A man tries to trade his guitar for a city bus.My pick for your passengers. Six strings for sixteen wheels.A bride on her wedding day exchanges her lovefor bright weather, a groom exchanges his hands for hers.A father offers to trade his family for a hotel’s worth of sleep.A sailor offers the Pacific for a hotel’s worth of sex.Tonight, the shirt from my back, my singing mouth,my endless praise for your skin or company.I’ll give you my stethoscope for a red barn: a doctor.I’ll give you my right arm for your left: his patient.It’s the inequality of pain a sleepless woman wantsto give away. Here, take mine, she offers to freight trainswhistling their replies through the city’s poorest wards:Jealousy gets you jealousy. Rage gets you rage.“What wouldn’t you offer?” a man asks the pawnshop window.“What wouldn’t you take?” replies the glass.
“New Economy” from SUITOR by Joshua Rivkin (Red Hen Press 2020).
Copyright © 2020 by Joshua Rivkin.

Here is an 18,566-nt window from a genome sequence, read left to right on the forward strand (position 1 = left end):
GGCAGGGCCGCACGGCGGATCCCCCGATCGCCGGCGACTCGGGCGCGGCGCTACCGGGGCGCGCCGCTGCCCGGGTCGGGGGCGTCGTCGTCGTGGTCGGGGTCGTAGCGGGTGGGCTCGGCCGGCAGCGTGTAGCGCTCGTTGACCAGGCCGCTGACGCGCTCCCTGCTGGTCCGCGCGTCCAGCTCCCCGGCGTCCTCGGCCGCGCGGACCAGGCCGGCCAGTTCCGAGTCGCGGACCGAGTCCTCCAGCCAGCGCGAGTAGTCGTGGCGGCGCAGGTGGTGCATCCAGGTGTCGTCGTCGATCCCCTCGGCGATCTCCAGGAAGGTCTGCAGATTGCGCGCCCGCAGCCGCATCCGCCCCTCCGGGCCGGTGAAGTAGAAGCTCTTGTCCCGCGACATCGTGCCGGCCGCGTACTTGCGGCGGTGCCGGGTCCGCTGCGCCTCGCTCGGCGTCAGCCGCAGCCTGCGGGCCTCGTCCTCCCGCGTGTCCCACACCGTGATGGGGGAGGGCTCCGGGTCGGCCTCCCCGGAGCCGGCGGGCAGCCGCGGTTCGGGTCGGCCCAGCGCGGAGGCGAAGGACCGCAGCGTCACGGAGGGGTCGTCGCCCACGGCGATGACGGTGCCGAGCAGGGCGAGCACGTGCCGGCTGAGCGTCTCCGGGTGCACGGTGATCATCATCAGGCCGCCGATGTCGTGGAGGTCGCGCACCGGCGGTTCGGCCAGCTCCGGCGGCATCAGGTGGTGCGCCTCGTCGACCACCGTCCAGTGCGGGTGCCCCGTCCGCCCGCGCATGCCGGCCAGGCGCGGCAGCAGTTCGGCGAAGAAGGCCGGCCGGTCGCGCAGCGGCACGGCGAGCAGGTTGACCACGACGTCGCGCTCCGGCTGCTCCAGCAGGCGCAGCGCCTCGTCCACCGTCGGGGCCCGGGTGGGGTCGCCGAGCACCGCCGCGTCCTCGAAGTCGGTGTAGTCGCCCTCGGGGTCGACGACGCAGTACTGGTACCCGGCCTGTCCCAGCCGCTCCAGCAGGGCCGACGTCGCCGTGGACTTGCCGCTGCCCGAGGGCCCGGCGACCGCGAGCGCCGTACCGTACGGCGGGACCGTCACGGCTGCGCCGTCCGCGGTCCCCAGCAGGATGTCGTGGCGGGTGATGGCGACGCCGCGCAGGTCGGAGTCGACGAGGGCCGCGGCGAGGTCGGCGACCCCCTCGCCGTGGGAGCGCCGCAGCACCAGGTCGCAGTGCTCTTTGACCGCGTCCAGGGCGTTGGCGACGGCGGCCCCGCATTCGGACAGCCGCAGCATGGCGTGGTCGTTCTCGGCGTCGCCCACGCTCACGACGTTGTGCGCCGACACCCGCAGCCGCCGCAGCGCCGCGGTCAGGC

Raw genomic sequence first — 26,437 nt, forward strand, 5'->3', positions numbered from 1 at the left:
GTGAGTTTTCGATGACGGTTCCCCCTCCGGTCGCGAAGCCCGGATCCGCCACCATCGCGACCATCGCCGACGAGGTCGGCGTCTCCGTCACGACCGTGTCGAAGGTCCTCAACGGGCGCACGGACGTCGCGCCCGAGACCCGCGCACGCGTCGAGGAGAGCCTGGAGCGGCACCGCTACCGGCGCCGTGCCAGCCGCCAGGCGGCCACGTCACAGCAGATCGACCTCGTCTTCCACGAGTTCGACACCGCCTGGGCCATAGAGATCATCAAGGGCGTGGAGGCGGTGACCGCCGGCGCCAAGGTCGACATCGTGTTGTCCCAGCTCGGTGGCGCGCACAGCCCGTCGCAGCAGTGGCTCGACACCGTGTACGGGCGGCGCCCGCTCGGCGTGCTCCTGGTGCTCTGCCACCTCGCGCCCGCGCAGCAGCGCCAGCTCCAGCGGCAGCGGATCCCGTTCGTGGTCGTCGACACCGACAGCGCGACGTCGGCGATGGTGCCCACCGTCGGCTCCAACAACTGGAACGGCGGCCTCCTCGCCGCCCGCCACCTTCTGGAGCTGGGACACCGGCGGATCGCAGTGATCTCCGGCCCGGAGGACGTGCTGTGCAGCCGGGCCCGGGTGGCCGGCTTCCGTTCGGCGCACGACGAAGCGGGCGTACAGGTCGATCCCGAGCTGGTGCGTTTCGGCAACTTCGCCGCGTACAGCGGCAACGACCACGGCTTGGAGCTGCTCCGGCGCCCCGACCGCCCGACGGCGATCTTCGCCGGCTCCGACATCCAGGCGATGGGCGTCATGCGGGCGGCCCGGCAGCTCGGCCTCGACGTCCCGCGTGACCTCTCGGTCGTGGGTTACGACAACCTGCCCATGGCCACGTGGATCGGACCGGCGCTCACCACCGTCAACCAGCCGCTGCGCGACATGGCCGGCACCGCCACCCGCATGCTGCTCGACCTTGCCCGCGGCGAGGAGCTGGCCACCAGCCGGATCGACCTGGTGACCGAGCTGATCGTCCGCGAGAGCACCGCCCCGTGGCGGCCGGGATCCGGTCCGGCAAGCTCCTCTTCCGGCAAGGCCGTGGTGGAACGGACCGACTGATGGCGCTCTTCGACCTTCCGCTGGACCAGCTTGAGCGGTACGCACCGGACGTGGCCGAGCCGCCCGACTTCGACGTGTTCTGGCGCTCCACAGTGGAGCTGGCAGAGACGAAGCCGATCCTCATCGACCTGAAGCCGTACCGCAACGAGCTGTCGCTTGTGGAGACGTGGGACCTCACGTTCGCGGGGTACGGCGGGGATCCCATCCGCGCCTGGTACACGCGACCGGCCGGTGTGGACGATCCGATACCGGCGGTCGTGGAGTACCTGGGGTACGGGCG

Reprinted with permission from the publisher.
Joshua Rivkin is a poet and essayist. His first book of nonfiction, Chalk: The Art and Erasure of Cy Twombly, was a New York Times Book Review Editor’s Choice and finalist for 2019 PEN/Jacqueline Bograd Weld Award for Biography. His debut collection of poems, Suitor, was published in 2020. His writing has appeared in the New Yorker, Slate, Southern Review, Virginia Quarterly Review, and Best New Poets. Rivkin has received a Fulbright Fellowship in Rome, Italy, a Wallace Stegner Fellowship in Poetry from Stanford as well as residencies and awards from the Sustainable Arts Foundation, Ucross Foundation, and the Fine Arts Work Center in Provincetown. He teaches at the University of Utah and in the Continuing Studies Program at Stanford. He lives in Salt Lake City with his family.
"Unbeknownst to us, we have been awaiting a book like Joshua Rivkin's Suitor, a book for our times, of such astonishing candor and wicked, sharp seeing into the inscrutable nature of maleness in our times. Driven by a probing intellect, the poems here, principled in song, at once heartbreakingly unveil and render complex our current crisis of manhood, whose only resolution lies in such tender, focused, and incisive language. Reading this book, I assure you, will broadly awaken you to your own journey or someone sitting next to you, and then, that person next to them."
—Major Jackson, author of Roll Deep and Hoops
"This strong debut rigorously and restlessly addresses human desire."